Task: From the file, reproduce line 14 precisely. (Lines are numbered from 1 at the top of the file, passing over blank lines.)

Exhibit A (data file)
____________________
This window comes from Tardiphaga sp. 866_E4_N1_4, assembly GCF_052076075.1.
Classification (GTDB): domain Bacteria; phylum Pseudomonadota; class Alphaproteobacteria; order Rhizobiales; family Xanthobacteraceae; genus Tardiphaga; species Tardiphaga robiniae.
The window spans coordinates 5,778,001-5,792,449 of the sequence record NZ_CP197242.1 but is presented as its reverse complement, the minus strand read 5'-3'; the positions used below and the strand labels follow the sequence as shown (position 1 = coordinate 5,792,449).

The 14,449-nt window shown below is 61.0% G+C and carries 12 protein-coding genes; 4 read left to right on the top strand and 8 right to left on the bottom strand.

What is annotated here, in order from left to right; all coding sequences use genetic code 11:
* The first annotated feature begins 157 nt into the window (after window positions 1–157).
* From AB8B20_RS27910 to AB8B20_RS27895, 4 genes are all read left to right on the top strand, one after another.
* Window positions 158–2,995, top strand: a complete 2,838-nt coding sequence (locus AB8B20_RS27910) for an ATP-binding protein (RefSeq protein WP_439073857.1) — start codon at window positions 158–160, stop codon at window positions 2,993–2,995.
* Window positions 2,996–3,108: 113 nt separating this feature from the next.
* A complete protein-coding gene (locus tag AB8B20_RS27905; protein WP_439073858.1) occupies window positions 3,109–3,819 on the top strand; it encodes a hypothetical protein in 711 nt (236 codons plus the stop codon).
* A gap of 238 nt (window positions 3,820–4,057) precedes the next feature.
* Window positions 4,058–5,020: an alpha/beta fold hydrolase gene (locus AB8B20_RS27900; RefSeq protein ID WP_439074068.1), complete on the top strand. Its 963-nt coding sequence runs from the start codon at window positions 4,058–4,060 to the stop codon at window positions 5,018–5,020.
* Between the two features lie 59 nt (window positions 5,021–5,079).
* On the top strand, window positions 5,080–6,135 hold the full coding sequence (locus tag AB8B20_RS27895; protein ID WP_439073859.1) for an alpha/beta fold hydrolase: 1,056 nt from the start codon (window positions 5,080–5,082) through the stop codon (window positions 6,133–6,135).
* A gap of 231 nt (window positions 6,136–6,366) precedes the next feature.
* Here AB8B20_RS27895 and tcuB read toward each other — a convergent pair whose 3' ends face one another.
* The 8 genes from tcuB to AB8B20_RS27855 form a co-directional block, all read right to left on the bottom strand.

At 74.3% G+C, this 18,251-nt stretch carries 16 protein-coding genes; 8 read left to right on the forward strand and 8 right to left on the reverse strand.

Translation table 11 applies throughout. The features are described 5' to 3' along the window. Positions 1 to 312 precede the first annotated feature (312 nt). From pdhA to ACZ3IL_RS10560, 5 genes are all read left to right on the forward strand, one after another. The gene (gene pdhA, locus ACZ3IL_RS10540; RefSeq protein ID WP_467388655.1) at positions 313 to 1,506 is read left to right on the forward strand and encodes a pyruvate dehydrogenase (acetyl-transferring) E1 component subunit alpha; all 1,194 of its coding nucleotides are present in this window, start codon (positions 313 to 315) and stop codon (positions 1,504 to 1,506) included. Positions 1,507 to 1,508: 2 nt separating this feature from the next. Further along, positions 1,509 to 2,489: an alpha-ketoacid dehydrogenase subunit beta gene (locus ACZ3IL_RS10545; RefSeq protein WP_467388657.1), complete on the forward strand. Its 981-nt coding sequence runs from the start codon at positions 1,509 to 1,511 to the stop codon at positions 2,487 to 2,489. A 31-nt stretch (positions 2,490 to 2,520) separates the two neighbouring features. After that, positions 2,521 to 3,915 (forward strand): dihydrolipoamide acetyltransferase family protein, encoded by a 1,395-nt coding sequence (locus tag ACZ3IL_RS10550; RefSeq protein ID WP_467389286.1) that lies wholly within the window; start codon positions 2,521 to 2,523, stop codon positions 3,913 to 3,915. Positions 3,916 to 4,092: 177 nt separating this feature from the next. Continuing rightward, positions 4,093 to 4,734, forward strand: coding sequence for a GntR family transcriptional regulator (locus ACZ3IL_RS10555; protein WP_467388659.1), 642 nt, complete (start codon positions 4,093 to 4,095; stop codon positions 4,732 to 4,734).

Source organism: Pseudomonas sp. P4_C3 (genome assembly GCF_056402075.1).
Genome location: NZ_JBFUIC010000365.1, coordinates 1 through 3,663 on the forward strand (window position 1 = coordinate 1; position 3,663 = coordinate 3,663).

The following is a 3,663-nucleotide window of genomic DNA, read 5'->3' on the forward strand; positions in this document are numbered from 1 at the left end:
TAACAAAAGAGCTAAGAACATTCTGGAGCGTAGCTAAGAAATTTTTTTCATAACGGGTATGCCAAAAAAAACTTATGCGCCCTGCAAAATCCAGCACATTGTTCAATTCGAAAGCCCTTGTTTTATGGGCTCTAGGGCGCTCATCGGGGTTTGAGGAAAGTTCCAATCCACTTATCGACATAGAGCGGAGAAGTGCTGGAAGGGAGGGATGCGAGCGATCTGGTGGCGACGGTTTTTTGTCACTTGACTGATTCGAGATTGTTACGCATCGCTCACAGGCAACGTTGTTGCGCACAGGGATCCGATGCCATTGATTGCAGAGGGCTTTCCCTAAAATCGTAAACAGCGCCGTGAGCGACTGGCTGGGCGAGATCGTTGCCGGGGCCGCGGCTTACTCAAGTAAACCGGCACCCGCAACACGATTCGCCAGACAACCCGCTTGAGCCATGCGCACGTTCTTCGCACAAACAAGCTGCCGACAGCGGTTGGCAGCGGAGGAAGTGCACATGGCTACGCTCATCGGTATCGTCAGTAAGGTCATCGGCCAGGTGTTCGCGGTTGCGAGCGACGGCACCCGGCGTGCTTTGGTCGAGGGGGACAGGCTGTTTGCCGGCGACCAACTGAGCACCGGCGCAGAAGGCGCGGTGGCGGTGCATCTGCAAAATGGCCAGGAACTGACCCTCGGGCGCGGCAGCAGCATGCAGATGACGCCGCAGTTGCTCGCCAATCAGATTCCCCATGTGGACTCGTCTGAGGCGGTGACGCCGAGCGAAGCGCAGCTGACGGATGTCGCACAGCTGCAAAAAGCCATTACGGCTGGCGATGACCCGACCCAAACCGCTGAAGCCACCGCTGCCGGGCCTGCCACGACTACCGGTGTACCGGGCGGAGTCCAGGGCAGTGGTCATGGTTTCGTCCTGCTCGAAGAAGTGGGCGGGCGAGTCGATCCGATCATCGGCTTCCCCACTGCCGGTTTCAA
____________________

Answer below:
* On the top strand, window positions 5,080–6,135 hold the full coding sequence (locus tag AB8B20_RS27895; protein ID WP_439073859.1) for an alpha/beta fold hydrolase: 1,056 nt from the start codon (window positions 5,080–5,082) through the stop codon (window positions 6,133–6,135).